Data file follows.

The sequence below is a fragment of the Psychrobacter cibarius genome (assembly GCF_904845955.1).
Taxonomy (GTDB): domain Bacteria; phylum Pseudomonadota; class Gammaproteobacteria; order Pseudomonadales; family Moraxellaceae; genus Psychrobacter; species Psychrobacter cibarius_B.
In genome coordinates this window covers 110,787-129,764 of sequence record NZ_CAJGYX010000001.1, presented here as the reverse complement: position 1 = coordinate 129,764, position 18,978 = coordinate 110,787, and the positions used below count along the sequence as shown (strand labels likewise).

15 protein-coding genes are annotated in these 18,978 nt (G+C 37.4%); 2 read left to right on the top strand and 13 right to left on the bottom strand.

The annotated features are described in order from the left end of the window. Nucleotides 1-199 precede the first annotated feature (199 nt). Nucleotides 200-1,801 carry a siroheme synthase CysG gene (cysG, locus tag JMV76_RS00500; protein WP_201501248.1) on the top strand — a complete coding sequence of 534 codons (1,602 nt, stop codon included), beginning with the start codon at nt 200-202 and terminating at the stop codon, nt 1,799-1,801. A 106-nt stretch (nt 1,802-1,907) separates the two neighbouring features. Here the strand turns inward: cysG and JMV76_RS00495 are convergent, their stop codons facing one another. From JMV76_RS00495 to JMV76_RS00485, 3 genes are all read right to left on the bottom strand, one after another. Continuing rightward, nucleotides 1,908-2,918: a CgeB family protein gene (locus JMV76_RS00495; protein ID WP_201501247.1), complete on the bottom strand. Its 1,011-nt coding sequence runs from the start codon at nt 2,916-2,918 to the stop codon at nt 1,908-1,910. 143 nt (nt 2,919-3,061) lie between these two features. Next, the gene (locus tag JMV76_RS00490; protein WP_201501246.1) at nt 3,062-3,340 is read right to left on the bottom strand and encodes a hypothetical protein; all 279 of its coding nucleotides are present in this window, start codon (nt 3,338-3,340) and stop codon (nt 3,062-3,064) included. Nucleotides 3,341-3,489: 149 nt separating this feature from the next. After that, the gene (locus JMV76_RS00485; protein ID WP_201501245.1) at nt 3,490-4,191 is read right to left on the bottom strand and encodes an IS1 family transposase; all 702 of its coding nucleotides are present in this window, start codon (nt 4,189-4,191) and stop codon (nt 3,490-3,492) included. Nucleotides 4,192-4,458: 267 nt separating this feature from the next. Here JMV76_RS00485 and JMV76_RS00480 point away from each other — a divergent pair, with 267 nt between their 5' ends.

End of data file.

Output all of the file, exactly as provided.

The sequence below is a fragment of the Psychrobacter cibarius genome (assembly GCF_904845955.1).
Taxonomy (GTDB): domain Bacteria; phylum Pseudomonadota; class Gammaproteobacteria; order Pseudomonadales; family Moraxellaceae; genus Psychrobacter; species Psychrobacter cibarius_B.
In genome coordinates this window covers 110,787-129,764 of sequence record NZ_CAJGYX010000001.1, presented here as the reverse complement: position 1 = coordinate 129,764, position 18,978 = coordinate 110,787, and the positions used below count along the sequence as shown (strand labels likewise).

15 protein-coding genes are annotated in these 18,978 nt (G+C 37.4%); 2 read left to right on the top strand and 13 right to left on the bottom strand.

The annotated features are described in order from the left end of the window. Nucleotides 1-199 precede the first annotated feature (199 nt). Nucleotides 200-1,801 carry a siroheme synthase CysG gene (cysG, locus tag JMV76_RS00500; protein WP_201501248.1) on the top strand — a complete coding sequence of 534 codons (1,602 nt, stop codon included), beginning with the start codon at nt 200-202 and terminating at the stop codon, nt 1,799-1,801. A 106-nt stretch (nt 1,802-1,907) separates the two neighbouring features. Here the strand turns inward: cysG and JMV76_RS00495 are convergent, their stop codons facing one another. From JMV76_RS00495 to JMV76_RS00485, 3 genes are all read right to left on the bottom strand, one after another. Continuing rightward, nucleotides 1,908-2,918: a CgeB family protein gene (locus JMV76_RS00495; protein ID WP_201501247.1), complete on the bottom strand. Its 1,011-nt coding sequence runs from the start codon at nt 2,916-2,918 to the stop codon at nt 1,908-1,910. 143 nt (nt 2,919-3,061) lie between these two features. Next, the gene (locus tag JMV76_RS00490; protein WP_201501246.1) at nt 3,062-3,340 is read right to left on the bottom strand and encodes a hypothetical protein; all 279 of its coding nucleotides are present in this window, start codon (nt 3,338-3,340) and stop codon (nt 3,062-3,064) included. Nucleotides 3,341-3,489: 149 nt separating this feature from the next. After that, the gene (locus JMV76_RS00485; protein ID WP_201501245.1) at nt 3,490-4,191 is read right to left on the bottom strand and encodes an IS1 family transposase; all 702 of its coding nucleotides are present in this window, start codon (nt 4,189-4,191) and stop codon (nt 3,490-3,492) included. Nucleotides 4,192-4,458: 267 nt separating this feature from the next. Here JMV76_RS00485 and JMV76_RS00480 point away from each other — a divergent pair, with 267 nt between their 5' ends.